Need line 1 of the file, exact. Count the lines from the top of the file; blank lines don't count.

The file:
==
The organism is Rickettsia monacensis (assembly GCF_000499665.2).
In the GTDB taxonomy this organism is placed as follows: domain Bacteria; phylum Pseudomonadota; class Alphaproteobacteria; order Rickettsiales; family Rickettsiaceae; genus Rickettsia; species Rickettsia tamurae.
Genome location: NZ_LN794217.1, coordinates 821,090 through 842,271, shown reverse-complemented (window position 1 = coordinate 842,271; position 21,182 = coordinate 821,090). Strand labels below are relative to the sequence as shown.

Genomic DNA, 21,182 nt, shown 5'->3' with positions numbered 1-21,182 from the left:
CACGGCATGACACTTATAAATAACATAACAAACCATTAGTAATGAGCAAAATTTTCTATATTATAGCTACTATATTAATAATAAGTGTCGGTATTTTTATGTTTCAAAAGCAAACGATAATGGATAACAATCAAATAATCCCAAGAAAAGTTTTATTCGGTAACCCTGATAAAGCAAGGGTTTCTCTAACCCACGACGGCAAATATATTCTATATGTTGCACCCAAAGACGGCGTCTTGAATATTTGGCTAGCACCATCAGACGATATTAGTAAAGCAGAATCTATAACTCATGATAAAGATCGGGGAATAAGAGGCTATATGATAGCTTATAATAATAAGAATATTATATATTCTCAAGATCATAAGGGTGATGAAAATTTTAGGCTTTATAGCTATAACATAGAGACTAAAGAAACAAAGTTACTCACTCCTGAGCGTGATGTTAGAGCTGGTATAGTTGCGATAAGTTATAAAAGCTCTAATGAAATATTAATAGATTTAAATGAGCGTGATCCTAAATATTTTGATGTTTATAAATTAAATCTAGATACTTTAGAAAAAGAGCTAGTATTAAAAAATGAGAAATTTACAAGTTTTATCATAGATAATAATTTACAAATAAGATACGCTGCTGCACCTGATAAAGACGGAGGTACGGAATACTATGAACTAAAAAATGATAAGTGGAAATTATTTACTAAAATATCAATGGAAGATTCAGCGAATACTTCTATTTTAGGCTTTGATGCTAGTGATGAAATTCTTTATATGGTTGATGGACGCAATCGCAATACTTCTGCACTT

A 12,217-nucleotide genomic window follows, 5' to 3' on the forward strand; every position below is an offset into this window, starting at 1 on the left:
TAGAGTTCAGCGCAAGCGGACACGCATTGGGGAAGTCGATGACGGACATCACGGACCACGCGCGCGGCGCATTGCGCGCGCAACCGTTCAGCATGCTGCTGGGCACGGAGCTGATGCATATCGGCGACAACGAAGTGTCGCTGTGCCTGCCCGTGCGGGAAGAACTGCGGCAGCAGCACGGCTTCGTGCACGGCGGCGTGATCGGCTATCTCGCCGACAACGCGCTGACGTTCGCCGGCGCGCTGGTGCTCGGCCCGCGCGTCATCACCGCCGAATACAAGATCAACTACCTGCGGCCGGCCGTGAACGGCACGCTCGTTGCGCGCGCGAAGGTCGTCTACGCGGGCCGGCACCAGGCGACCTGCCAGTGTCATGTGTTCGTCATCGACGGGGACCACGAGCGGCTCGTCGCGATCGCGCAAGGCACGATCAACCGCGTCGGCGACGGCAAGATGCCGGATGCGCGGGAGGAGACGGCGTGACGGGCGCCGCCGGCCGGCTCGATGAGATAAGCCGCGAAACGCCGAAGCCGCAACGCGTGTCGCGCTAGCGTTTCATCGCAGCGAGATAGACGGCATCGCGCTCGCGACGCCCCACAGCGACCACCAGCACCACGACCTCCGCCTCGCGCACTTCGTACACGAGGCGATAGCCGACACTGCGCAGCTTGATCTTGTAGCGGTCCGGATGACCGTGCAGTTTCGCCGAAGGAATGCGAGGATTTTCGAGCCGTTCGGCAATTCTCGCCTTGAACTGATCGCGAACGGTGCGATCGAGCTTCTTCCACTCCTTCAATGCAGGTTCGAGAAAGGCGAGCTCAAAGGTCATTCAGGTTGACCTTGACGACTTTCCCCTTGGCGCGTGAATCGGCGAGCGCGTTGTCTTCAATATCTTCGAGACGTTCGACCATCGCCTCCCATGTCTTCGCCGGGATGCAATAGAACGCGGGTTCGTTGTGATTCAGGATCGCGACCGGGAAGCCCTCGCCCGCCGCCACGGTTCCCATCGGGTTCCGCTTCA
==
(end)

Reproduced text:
The organism is Rickettsia monacensis (assembly GCF_000499665.2).